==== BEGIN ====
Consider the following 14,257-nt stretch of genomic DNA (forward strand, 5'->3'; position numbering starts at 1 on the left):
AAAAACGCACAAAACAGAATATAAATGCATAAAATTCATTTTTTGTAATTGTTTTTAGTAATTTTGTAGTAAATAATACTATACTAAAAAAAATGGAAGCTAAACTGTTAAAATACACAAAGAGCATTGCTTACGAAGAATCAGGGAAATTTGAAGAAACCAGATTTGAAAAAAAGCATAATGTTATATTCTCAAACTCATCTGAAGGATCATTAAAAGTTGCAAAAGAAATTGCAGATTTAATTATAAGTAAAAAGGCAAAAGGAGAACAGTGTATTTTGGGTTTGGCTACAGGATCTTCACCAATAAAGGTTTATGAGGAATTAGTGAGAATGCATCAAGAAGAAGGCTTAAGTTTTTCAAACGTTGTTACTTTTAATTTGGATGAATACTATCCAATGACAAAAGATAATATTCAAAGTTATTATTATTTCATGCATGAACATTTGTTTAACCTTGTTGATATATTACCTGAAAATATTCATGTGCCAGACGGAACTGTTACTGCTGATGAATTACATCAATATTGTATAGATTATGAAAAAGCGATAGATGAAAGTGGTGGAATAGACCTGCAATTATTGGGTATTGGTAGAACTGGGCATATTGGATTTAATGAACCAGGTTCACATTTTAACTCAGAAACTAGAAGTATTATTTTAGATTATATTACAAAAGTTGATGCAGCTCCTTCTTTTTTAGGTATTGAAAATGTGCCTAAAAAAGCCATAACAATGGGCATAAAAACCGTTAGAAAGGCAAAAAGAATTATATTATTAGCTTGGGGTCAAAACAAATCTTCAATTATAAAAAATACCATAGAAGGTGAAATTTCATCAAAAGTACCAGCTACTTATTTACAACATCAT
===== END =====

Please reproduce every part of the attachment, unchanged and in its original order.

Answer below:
Consider the following 14,257-nt stretch of genomic DNA (forward strand, 5'->3'; position numbering starts at 1 on the left):
AAAAACGCACAAAACAGAATATAAATGCATAAAATTCATTTTTTGTAATTGTTTTTAGTAATTTTGTAGTAAATAATACTATACTAAAAAAAATGGAAGCTAAACTGTTAAAATACACAAAGAGCATTGCTTACGAAGAATCAGGGAAATTTGAAGAAACCAGATTTGAAAAAAAGCATAATGTTATATTCTCAAACTCATCTGAAGGATCATTAAAAGTTGCAAAAGAAATTGCAGATTTAATTATAAGTAAAAAGGCAAAAGGAGAACAGTGTATTTTGGGTTTGGCTACAGGATCTTCACCAATAAAGGTTTATGAGGAATTAGTGAGAATGCATCAAGAAGAAGGCTTAAGTTTTTCAAACGTTGTTACTTTTAATTTGGATGAATACTATCCAATGACAAAAGATAATATTCAAAGTTATTATTATTTCATGCATGAACATTTGTTTAACCTTGTTGATATATTACCTGAAAATATTCATGTGCCAGACGGAACTGTTACTGCTGATGAATTACATCAATATTGTATAGATTATGAAAAAGCGATAGATGAAAGTGGTGGAATAGACCTGCAATTATTGGGTATTGGTAGAACTGGGCATATTGGATTTAATGAACCAGGTTCACATTTTAACTCAGAAACTAGAAGTATTATTTTAGATTATATTACAAAAGTTGATGCAGCTCCTTCTTTTTTAGGTATTGAAAATGTGCCTAAAAAAGCCATAACAATGGGCATAAAAACCGTTAGAAAGGCAAAAAGAATTATATTATTAGCTTGGGGTCAAAACAAATCTTCAATTATAAAAAATACCATAGAAGGTGAAATTTCATCAAAAGTACCAGCTACTTATTTACAACATCAT